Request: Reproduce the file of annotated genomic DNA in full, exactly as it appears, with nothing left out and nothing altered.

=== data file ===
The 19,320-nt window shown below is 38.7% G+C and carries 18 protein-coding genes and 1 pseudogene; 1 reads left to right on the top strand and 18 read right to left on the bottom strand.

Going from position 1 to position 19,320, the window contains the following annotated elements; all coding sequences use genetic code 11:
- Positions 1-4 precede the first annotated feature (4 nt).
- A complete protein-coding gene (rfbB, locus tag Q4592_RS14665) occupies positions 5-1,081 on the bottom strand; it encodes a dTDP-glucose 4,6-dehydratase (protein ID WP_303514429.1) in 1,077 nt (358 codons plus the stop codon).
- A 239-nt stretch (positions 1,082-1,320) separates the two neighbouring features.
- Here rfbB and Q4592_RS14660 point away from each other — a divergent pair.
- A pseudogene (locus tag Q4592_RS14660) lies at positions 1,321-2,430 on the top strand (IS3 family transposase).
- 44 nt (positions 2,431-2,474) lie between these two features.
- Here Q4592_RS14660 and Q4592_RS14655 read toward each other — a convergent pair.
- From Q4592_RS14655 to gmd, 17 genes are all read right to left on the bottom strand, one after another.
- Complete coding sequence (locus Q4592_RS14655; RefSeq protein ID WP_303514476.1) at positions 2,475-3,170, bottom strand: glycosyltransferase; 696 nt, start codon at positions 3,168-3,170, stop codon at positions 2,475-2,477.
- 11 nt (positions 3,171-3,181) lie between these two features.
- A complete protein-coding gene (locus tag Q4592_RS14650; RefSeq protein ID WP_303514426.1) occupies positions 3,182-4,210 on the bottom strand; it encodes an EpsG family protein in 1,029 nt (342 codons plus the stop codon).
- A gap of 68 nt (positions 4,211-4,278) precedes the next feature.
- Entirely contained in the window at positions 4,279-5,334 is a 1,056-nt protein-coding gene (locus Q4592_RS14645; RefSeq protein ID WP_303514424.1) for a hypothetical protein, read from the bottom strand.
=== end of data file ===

The 19,320-nt window shown below is 38.7% G+C and carries 18 protein-coding genes and 1 pseudogene; 1 reads left to right on the top strand and 18 read right to left on the bottom strand.

Going from position 1 to position 19,320, the window contains the following annotated elements; all coding sequences use genetic code 11:
- Positions 1-4 precede the first annotated feature (4 nt).
- A complete protein-coding gene (rfbB, locus tag Q4592_RS14665) occupies positions 5-1,081 on the bottom strand; it encodes a dTDP-glucose 4,6-dehydratase (protein ID WP_303514429.1) in 1,077 nt (358 codons plus the stop codon).
- A 239-nt stretch (positions 1,082-1,320) separates the two neighbouring features.
- Here rfbB and Q4592_RS14660 point away from each other — a divergent pair.
- A pseudogene (locus tag Q4592_RS14660) lies at positions 1,321-2,430 on the top strand (IS3 family transposase).
- 44 nt (positions 2,431-2,474) lie between these two features.
- Here Q4592_RS14660 and Q4592_RS14655 read toward each other — a convergent pair.
- From Q4592_RS14655 to gmd, 17 genes are all read right to left on the bottom strand, one after another.
- Complete coding sequence (locus Q4592_RS14655; RefSeq protein ID WP_303514476.1) at positions 2,475-3,170, bottom strand: glycosyltransferase; 696 nt, start codon at positions 3,168-3,170, stop codon at positions 2,475-2,477.
- 11 nt (positions 3,171-3,181) lie between these two features.
- A complete protein-coding gene (locus tag Q4592_RS14650; RefSeq protein ID WP_303514426.1) occupies positions 3,182-4,210 on the bottom strand; it encodes an EpsG family protein in 1,029 nt (342 codons plus the stop codon).
- A gap of 68 nt (positions 4,211-4,278) precedes the next feature.
- Entirely contained in the window at positions 4,279-5,334 is a 1,056-nt protein-coding gene (locus Q4592_RS14645; RefSeq protein ID WP_303514424.1) for a hypothetical protein, read from the bottom strand.